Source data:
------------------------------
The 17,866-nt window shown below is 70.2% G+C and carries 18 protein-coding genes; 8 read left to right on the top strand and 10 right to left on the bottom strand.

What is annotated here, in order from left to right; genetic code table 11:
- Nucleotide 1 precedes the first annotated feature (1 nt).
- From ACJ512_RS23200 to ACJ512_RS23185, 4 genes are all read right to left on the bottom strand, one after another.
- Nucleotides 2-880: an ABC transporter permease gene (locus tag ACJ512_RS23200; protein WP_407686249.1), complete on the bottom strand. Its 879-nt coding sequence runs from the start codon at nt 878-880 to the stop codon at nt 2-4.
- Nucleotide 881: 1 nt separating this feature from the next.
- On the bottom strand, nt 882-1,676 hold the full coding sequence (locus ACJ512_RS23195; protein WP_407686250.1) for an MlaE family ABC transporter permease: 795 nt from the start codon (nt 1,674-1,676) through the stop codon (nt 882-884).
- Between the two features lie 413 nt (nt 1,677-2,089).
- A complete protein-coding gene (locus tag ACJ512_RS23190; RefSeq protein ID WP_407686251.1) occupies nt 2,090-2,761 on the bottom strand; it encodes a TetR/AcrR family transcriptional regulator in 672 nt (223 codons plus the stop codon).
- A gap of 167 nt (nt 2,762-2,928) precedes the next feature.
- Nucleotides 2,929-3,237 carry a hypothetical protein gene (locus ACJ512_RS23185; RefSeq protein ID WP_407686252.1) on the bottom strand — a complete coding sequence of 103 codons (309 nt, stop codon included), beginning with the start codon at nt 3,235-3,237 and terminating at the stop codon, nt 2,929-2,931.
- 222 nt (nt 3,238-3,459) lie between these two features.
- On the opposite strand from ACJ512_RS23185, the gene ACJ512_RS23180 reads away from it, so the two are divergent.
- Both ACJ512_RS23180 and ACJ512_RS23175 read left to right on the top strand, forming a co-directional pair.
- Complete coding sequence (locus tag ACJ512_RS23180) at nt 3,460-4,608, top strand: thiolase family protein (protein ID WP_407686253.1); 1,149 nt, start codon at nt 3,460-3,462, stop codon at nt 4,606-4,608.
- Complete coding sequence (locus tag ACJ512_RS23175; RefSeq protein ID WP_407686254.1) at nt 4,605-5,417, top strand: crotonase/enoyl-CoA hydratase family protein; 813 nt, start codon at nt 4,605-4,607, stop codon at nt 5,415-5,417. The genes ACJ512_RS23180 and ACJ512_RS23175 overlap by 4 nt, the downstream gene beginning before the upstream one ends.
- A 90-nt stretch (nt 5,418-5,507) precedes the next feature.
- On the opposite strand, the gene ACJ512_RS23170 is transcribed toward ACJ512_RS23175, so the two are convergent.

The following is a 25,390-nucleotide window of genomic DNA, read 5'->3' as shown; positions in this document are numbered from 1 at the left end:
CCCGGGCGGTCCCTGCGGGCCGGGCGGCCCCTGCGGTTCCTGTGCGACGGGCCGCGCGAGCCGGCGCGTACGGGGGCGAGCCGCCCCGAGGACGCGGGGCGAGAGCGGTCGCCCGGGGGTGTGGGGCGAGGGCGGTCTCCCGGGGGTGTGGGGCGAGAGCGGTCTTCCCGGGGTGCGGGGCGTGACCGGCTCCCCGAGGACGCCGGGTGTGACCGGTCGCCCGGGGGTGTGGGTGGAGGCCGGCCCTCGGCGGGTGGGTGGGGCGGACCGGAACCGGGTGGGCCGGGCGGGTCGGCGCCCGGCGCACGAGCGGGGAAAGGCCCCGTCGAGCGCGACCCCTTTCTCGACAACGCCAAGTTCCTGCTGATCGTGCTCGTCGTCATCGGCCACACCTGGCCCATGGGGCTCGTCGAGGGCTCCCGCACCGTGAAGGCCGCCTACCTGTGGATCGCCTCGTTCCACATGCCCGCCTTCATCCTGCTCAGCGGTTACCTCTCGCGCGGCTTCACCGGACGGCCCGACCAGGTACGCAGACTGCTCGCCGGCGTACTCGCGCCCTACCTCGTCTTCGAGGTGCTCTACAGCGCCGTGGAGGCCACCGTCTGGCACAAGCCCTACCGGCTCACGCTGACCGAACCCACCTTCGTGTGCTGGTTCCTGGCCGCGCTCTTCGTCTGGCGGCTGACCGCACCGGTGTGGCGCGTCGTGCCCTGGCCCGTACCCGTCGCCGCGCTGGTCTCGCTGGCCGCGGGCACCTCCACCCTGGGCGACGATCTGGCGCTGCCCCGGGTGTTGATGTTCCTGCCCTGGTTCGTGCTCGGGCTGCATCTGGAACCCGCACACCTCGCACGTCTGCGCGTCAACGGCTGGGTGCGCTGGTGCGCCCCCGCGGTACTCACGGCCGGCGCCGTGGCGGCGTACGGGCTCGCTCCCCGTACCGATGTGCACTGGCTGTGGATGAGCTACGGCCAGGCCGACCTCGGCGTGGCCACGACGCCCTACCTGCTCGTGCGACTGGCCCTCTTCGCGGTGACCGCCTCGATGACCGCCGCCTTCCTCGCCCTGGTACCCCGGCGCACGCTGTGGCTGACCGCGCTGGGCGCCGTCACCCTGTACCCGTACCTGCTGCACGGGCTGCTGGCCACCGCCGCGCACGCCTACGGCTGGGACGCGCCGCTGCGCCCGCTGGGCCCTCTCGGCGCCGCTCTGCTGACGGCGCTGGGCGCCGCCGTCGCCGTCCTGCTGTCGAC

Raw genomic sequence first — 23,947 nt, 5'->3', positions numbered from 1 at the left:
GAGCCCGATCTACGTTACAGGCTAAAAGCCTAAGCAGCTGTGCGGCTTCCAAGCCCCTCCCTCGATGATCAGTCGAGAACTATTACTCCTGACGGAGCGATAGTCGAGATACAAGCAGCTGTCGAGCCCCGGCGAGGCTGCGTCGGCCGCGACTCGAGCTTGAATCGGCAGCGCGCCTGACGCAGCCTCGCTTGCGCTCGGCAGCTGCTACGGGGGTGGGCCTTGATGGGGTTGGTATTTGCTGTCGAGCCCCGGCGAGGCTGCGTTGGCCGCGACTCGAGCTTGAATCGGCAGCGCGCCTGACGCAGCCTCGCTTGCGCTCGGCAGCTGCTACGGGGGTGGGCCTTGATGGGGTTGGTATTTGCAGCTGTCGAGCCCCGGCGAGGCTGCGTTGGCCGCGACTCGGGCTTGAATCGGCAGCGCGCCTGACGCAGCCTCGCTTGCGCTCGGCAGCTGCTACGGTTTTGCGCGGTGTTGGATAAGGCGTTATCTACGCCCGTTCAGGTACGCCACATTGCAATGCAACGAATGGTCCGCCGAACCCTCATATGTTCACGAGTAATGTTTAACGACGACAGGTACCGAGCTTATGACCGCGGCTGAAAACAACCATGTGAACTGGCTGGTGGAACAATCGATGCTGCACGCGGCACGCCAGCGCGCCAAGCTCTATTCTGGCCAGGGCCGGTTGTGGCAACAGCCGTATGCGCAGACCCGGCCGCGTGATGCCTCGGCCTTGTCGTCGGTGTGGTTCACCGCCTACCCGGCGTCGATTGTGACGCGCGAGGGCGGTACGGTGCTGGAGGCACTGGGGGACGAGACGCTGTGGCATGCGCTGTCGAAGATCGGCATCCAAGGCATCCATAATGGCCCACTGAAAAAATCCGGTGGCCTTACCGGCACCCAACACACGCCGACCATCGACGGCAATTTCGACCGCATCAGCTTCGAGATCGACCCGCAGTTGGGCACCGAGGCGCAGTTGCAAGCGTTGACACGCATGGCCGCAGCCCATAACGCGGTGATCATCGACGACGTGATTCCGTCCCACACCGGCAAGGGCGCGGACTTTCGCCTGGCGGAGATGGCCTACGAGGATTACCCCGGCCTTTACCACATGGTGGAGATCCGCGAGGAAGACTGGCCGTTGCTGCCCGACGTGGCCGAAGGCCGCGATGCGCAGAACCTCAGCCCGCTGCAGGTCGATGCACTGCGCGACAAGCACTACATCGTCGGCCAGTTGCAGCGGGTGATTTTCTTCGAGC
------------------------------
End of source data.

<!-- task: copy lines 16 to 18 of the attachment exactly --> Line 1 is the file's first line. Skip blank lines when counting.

- Complete coding sequence (locus tag ACJ512_RS23175; RefSeq protein ID WP_407686254.1) at nt 4,605-5,417, top strand: crotonase/enoyl-CoA hydratase family protein; 813 nt, start codon at nt 4,605-4,607, stop codon at nt 5,415-5,417. The genes ACJ512_RS23180 and ACJ512_RS23175 overlap by 4 nt, the downstream gene beginning before the upstream one ends.
- A 90-nt stretch (nt 5,418-5,507) precedes the next feature.
- On the opposite strand, the gene ACJ512_RS23170 is transcribed toward ACJ512_RS23175, so the two are convergent.